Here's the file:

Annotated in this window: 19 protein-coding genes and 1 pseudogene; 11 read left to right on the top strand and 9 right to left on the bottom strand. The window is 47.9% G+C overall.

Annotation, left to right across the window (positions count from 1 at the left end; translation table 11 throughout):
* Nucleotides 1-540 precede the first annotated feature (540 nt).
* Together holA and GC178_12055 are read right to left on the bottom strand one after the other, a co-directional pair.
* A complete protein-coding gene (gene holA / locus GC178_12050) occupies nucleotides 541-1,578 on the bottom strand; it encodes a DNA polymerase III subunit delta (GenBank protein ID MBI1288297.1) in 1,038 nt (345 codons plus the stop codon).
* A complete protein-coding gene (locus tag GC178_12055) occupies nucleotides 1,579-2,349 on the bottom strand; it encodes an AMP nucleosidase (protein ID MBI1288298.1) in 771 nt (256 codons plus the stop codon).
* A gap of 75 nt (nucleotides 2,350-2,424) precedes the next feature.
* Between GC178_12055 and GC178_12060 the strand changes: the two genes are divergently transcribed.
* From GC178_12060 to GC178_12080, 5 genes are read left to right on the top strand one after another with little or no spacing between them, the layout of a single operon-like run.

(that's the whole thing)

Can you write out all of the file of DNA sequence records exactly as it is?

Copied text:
Annotated in this window: 19 protein-coding genes and 1 pseudogene; 11 read left to right on the top strand and 9 right to left on the bottom strand. The window is 47.9% G+C overall.

Annotation, left to right across the window (positions count from 1 at the left end; translation table 11 throughout):
* Nucleotides 1-540 precede the first annotated feature (540 nt).
* Together holA and GC178_12055 are read right to left on the bottom strand one after the other, a co-directional pair.
* A complete protein-coding gene (gene holA / locus GC178_12050) occupies nucleotides 541-1,578 on the bottom strand; it encodes a DNA polymerase III subunit delta (GenBank protein ID MBI1288297.1) in 1,038 nt (345 codons plus the stop codon).
* A complete protein-coding gene (locus tag GC178_12055) occupies nucleotides 1,579-2,349 on the bottom strand; it encodes an AMP nucleosidase (protein ID MBI1288298.1) in 771 nt (256 codons plus the stop codon).
* A gap of 75 nt (nucleotides 2,350-2,424) precedes the next feature.
* Between GC178_12055 and GC178_12060 the strand changes: the two genes are divergently transcribed.
* From GC178_12060 to GC178_12080, 5 genes are read left to right on the top strand one after another with little or no spacing between them, the layout of a single operon-like run.